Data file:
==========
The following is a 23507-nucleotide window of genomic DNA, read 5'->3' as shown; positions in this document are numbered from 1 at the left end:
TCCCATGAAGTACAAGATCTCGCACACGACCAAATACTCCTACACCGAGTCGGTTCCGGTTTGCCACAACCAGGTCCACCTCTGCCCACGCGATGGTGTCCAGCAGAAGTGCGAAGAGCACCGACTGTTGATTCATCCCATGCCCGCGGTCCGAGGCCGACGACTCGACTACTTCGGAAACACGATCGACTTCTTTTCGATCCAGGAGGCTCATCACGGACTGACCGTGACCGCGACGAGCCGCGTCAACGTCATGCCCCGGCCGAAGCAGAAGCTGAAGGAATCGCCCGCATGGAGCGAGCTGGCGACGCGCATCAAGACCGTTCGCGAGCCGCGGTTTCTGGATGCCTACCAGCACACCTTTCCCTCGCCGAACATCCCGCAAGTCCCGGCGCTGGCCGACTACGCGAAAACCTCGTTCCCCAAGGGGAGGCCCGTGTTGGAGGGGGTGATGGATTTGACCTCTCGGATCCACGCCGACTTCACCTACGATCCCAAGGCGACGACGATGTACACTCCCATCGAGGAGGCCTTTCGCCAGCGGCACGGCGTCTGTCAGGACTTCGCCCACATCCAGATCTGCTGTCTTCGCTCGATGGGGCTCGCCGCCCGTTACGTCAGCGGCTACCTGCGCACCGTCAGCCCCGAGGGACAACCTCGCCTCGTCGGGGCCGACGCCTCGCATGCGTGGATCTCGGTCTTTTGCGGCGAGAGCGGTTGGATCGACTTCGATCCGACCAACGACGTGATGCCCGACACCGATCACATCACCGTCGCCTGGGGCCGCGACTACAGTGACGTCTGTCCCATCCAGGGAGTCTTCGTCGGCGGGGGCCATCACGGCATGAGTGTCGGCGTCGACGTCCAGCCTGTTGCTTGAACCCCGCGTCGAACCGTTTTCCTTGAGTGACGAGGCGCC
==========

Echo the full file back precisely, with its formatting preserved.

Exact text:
The following is a 23507-nucleotide window of genomic DNA, read 5'->3' as shown; positions in this document are numbered from 1 at the left end:
TCCCATGAAGTACAAGATCTCGCACACGACCAAATACTCCTACACCGAGTCGGTTCCGGTTTGCCACAACCAGGTCCACCTCTGCCCACGCGATGGTGTCCAGCAGAAGTGCGAAGAGCACCGACTGTTGATTCATCCCATGCCCGCGGTCCGAGGCCGACGACTCGACTACTTCGGAAACACGATCGACTTCTTTTCGATCCAGGAGGCTCATCACGGACTGACCGTGACCGCGACGAGCCGCGTCAACGTCATGCCCCGGCCGAAGCAGAAGCTGAAGGAATCGCCCGCATGGAGCGAGCTGGCGACGCGCATCAAGACCGTTCGCGAGCCGCGGTTTCTGGATGCCTACCAGCACACCTTTCCCTCGCCGAACATCCCGCAAGTCCCGGCGCTGGCCGACTACGCGAAAACCTCGTTCCCCAAGGGGAGGCCCGTGTTGGAGGGGGTGATGGATTTGACCTCTCGGATCCACGCCGACTTCACCTACGATCCCAAGGCGACGACGATGTACACTCCCATCGAGGAGGCCTTTCGCCAGCGGCACGGCGTCTGTCAGGACTTCGCCCACATCCAGATCTGCTGTCTTCGCTCGATGGGGCTCGCCGCCCGTTACGTCAGCGGCTACCTGCGCACCGTCAGCCCCGAGGGACAACCTCGCCTCGTCGGGGCCGACGCCTCGCATGCGTGGATCTCGGTCTTTTGCGGCGAGAGCGGTTGGATCGACTTCGATCCGACCAACGACGTGATGCCCGACACCGATCACATCACCGTCGCCTGGGGCCGCGACTACAGTGACGTCTGTCCCATCCAGGGAGTCTTCGTCGGCGGGGGCCATCACGGCATGAGTGTCGGCGTCGACGTCCAGCCTGTTGCTTGAACCCCGCGTCGAACCGTTTTCCTTGAGTGACGAGGCGCC